Signs of momentum in trade-talks boost stocks

Stock indices across the globe renewed their run higher yesterday, as more “good” news feeds into the narrative that the US and China are making their way to a trade deal.

Stocks climb on trade optimism

Stock indices across the globe renewed their run higher yesterday, as more “good” news feeds into the narrative that the US and China are making their way to a trade deal. The S&P 500 touched fresh record highs, and that’s setting up the ASX 200 for a solid open this morning. It was an otherwise light data-data day for global markets. The Hang Seng outperformed as investors digested trade-news, as well as the administrative region’s election results. And in the day ahead now, attention locally and abroad will turn to some central bank speak, with US Fed Chair Jerome Powell and RBA Governor Philip Lowe delivering speeches.

Signs of further momentum in trade talks

The latest cause for optimism regarding the trade-war in global markets was news that the Chinese will be moving to tighten up its intellectual property laws, effectively at the behest of the United States. Intellectual property theft has featured as a prominent sticking-point throughout trade-talks. China’s willingness to concede some ground on the issue, and implement some level of reform to address it, is considered a meaningful sign that compromise is possible between the US and China. It lifts, in the mind of the market, the chances a broader trade deal can be struck, and ease trade pressures on the global economy.

US stocks touch fresh record highs

It was a sea of green for global equity indices yesterday, largely by virtue of this news – along with, of course, US President Donald Trump’s assurances that a trade-deal remains “potentially very close”. The S&P500 has rallied over half-a-per-cent during North American trade, to trade, once again, at fresh record highs. The sectors of the US stock market highly exposes to trade-talks, and the issue of intellectual property itself, outperformed last night. Tech stocks, in particular, have topped the table, with the NASDAQ climbing roughly 1.2%, to trade at its own all-time highs, and in a day of remarkably high activity trade.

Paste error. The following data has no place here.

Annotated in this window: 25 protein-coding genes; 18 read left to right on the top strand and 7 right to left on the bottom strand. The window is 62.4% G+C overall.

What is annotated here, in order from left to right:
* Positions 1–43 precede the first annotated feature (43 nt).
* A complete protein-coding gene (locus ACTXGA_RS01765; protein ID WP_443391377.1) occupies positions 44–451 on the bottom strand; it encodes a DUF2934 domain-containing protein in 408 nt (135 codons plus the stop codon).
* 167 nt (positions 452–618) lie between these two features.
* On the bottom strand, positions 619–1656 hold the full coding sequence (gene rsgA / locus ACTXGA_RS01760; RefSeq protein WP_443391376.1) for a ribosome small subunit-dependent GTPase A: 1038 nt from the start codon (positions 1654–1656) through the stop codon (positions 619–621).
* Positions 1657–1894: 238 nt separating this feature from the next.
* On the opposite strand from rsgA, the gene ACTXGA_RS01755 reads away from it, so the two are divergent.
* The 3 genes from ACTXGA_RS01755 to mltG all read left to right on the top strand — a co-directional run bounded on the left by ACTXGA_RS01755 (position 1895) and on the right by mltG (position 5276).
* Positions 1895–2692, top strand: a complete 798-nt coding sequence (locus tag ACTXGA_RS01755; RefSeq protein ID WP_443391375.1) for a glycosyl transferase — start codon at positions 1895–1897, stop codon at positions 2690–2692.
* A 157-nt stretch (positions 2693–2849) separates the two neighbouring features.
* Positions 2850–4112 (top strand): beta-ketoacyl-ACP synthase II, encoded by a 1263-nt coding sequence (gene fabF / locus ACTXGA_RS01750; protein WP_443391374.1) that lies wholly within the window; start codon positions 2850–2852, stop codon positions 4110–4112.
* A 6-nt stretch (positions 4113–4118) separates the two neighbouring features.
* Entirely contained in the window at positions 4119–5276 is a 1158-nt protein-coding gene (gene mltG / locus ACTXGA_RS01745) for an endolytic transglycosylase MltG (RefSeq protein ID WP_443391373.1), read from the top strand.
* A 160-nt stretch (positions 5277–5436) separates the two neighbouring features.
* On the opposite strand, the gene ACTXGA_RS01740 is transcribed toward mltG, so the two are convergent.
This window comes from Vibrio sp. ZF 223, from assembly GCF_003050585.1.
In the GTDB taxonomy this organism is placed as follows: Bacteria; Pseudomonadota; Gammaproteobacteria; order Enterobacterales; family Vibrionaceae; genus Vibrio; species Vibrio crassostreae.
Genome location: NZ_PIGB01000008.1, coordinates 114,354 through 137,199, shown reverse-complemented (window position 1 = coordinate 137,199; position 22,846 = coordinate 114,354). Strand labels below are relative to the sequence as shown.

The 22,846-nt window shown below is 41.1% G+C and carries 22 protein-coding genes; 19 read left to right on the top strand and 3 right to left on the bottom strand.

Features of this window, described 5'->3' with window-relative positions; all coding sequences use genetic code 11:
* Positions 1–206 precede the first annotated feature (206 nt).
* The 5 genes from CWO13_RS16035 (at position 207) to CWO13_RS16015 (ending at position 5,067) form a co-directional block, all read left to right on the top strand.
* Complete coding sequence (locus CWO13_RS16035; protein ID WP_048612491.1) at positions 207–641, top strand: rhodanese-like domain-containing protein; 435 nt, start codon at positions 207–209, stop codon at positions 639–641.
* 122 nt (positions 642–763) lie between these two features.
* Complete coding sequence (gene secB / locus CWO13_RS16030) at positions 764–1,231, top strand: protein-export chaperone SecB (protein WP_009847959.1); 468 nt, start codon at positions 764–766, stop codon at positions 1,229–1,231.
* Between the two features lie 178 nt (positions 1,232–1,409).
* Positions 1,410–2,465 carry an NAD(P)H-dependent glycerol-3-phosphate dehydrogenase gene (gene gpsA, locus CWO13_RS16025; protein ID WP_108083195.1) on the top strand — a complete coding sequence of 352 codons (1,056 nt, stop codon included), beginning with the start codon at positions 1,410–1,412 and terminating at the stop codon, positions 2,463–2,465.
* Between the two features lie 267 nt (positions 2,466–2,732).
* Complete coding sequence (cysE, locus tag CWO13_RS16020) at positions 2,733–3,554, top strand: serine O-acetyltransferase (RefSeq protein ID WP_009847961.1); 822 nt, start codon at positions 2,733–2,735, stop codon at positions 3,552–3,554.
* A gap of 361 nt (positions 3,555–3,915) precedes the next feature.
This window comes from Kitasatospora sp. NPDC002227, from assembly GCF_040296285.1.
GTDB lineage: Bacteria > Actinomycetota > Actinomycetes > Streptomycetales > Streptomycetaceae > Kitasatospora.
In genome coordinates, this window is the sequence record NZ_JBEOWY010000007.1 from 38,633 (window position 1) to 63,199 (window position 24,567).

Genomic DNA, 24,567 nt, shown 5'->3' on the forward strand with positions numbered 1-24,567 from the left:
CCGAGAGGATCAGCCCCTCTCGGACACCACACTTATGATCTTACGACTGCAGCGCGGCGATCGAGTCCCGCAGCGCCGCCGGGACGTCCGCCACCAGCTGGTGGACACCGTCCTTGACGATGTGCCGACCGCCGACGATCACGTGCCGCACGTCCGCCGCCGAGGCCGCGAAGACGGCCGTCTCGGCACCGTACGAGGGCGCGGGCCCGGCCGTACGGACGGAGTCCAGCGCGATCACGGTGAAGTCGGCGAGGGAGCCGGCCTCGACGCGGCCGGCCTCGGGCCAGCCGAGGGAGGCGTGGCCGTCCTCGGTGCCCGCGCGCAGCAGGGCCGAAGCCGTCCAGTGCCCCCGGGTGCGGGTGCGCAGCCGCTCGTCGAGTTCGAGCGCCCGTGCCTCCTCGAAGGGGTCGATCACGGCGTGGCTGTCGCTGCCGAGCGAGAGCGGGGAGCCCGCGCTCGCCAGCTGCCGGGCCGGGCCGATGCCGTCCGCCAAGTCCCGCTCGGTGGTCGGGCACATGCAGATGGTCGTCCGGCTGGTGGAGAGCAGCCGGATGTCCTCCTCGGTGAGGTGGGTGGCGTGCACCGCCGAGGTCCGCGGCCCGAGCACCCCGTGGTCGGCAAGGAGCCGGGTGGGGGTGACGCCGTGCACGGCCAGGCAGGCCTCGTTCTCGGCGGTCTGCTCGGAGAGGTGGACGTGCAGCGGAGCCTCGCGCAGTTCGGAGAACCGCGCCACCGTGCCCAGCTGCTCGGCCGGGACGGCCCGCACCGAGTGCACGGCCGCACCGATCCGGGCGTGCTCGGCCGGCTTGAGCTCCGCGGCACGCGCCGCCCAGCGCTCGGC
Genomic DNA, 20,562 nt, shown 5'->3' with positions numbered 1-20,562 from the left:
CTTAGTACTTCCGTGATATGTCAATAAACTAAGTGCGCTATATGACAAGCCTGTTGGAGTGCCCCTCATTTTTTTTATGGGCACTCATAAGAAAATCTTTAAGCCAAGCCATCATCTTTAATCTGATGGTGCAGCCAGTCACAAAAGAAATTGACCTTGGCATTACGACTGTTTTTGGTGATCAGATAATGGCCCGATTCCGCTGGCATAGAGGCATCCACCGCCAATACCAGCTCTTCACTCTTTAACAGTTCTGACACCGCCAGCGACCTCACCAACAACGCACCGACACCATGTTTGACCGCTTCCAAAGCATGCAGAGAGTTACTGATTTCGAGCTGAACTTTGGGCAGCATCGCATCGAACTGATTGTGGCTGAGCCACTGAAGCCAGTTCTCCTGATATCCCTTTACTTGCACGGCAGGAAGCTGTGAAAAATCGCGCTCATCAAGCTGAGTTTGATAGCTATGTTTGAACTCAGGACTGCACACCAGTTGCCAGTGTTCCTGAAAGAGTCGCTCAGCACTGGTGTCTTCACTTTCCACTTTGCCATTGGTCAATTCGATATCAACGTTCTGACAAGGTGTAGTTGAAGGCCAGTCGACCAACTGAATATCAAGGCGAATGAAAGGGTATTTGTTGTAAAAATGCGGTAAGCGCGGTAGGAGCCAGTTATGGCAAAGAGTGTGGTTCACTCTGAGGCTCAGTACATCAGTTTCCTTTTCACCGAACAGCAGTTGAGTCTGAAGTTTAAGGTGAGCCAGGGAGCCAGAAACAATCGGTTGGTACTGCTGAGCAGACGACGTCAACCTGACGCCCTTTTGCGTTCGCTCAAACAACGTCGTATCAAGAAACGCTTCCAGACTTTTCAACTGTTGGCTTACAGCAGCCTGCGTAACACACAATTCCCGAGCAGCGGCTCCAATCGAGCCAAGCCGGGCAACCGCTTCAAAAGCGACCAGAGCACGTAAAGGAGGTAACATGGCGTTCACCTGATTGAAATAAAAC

ASX expected to open higher

The positive lead handed to it from Wall Street is setting up the ASX200 for a solid 25 point gain this morning, according to SPI Futures. It comes off the back of a day that saw the ASX edge higher, in another relatively broad-based rally. Cyclical sectors, along with growth-stocks in the technology and biotechnology space, lead the market higher, as Aussie investors put more risk back on the table. The notable laggard for the market yesterday was again the financial sector, as investors continue to weigh the implications of Westpac’s anti-money-laundering breach on the banking sector – and at that, the broader ASX.

The Hang Seng’s relief rally

In terms of the outperformer across global stock indices yesterday, the Hang Seng managed to lead the pack. Underpinned by greater trade-optimism on the one hand, Hong Kong stocks possessed an extra catalyst for a rally in Monday’s trade, after the weekend’s elections in the administrative council passed without a major escalation in street violence. The Hang Seng itself looks itching to make a break-higher, at least as soon as global trade-tensions and its own civil unrest de-escalates. Valuations appear relatively attractive, historical correlations with other indices have temporarily diverged, and price action for the index is showing a modest short-term uptrend.

US Fed Chair highlights today’s calendar

As for the day ahead, focus will turn to central bank speak. The first, and most significant event, will be a speech to be delivered by US Federal Reserve Chairperson Jerome Powell, entitled “"Building on the Gains from the Long Expansion". The name likely says it all: this is the Fed head’s chance to build the case that the US economy remains in what he’s dubbed “mid-cycle”; and that, although downside risks remain prevalent, the US economic outlook is positive. The logical extension of this idea is that US interest rates will remain on hold for now, as the Fed awaits a growth rebound.

RBA Governor Lowe to talk unconventional policy

The next big central bank speech comes from our own Governor Philip Lowe. And from an intellectual perspective, the speech probably carries greater importance. “Unconventional Monetary Policy: Some Lessons from Overseas" is the topic of conversation, and although it isn’t expected to provide any real policy prescription, it will be used to build a mental-model of what shape a potential quantitative easing program in Australia may take. Afterall, the RBA is approaching its effective lower bound in its standard interest rate policy, so its considered almost the prevailing view that eventually, the RBA will need to embark on its own journey into the realms of “unconventional” monetary policy.

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